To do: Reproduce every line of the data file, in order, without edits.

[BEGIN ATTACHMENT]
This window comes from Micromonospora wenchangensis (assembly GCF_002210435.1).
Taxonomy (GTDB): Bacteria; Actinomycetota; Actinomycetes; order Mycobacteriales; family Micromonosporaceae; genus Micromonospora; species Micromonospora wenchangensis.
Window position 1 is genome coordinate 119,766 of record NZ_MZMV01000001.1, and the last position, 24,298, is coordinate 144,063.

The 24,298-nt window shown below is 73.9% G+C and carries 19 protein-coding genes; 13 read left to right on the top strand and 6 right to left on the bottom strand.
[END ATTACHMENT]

This window comes from Micromonospora wenchangensis (assembly GCF_002210435.1).
Taxonomy (GTDB): Bacteria; Actinomycetota; Actinomycetes; order Mycobacteriales; family Micromonosporaceae; genus Micromonospora; species Micromonospora wenchangensis.
Window position 1 is genome coordinate 119,766 of record NZ_MZMV01000001.1, and the last position, 24,298, is coordinate 144,063.

The 24,298-nt window shown below is 73.9% G+C and carries 19 protein-coding genes; 13 read left to right on the top strand and 6 right to left on the bottom strand.